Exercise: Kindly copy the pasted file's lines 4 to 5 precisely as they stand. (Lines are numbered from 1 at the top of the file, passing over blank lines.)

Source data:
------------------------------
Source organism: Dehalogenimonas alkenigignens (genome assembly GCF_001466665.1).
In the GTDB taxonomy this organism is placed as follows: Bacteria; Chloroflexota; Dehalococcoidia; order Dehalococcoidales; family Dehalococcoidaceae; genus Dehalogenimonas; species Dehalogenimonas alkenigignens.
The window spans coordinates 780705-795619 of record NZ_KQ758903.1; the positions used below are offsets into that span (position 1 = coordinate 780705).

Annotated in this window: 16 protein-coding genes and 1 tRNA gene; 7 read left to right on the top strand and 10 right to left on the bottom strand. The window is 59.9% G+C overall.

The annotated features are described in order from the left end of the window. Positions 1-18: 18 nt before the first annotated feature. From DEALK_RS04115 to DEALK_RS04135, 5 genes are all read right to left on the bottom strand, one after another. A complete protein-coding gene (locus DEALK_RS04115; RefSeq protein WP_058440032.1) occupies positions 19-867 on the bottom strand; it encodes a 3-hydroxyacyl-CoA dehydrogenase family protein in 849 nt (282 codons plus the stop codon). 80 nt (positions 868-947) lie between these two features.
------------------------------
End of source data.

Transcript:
Annotated in this window: 16 protein-coding genes and 1 tRNA gene; 7 read left to right on the top strand and 10 right to left on the bottom strand. The window is 59.9% G+C overall.

The annotated features are described in order from the left end of the window. Positions 1-18: 18 nt before the first annotated feature. From DEALK_RS04115 to DEALK_RS04135, 5 genes are all read right to left on the bottom strand, one after another. A complete protein-coding gene (locus DEALK_RS04115; RefSeq protein WP_058440032.1) occupies positions 19-867 on the bottom strand; it encodes a 3-hydroxyacyl-CoA dehydrogenase family protein in 849 nt (282 codons plus the stop codon). 80 nt (positions 868-947) lie between these two features.